The History Of Honiton Lace Industry
By H.J. Yallop
Honiton lace is one of the world's great laces and this book for the first time tells the full story of the industry that produces it, from its beginnings in the sixteenth century to its demise in the twentieth. Over 100 photographs illustrate the history of design in Honiton lace as well as the technical aspects of manufacture. There is an intensive bibliography which is the most comprehensive in the field yet to appear and forms a useful source of reference.
Preface, ix; Foreword by Santina M. Levey, xi; Introduction, 1; Part 1-The rise and decline of an industry, 7; Chapter 1 The origin of the industry, 9; Chapter 2 1617-1707, an age of legislation, 27; Chapter 3 The English lace industry in 1698, 48; Chapter 4 1617-1707, the products of the industry, 61; Chapter 5 1707-1816, continuation and contraction, 73; Chapter 6 1768-1820, the machine revolution, 87; Chapter 7 1820-1940, the years of decline, 94; Chapter 8 1820-1940, attempts to halt the decline, 112; Part 2-The people of the industry, 133; Chapter 9 The manufacturers, 135; Chapter 10 The lacemakers-at work, 157; Chapter 11 The lacemakers-at play, 186; Chapter 12 Designs and designers, 205; Chapter 13 Distribution and sales, 220; Postscript, 240; Appendices, 239; Bibliography, 273; Illustrations, 287; Index, 349.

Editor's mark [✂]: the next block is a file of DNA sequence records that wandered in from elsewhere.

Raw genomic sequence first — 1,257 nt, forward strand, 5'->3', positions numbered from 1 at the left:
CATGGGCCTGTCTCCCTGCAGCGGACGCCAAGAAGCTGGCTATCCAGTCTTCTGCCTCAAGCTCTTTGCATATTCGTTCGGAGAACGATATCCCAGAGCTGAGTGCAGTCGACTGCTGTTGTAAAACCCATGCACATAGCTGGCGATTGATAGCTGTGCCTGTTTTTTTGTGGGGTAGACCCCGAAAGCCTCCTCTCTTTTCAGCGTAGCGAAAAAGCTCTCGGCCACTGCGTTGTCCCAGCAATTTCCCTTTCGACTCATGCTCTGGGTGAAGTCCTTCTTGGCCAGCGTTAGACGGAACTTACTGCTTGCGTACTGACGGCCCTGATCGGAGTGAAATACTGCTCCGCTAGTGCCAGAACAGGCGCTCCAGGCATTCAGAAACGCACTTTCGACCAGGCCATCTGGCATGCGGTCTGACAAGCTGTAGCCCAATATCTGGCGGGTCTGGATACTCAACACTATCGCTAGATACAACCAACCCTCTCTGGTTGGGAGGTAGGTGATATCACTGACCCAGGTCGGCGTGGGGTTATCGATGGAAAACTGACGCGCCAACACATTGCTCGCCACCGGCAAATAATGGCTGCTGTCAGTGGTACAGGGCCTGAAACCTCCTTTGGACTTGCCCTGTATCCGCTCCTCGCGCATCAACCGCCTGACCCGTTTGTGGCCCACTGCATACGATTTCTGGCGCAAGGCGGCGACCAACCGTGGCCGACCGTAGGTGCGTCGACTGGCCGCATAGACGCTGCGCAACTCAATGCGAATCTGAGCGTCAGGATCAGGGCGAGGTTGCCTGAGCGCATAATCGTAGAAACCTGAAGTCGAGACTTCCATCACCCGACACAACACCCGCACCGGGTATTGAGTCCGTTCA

“This is a satisfying study, provoking much thought on domestic industries of the past, and perhaps of the future too." (Business History) "I highly recommend it not only to lacemakers . . . But also to anyone interested in textiles or the social and historical aspects of cottage industries." (Canadian Lacemaker Gazette) "Dr Yallop's book is a treasure chest filled with new clues for those who approach lace as a fascinating puzzle." (The Lace Collector)
The late Dr John Yallop OBE PhD MA BSc CChem FRSC, a native of the West Country, he was educated in Honiton. In parallel to a long career in chemistry he carried out private research in Devon history, and was appointed honorary curator of Allhallows Museum, Honiton, in 1974. His research on the history of Honiton lace led to the award of PhD by the University of Exeter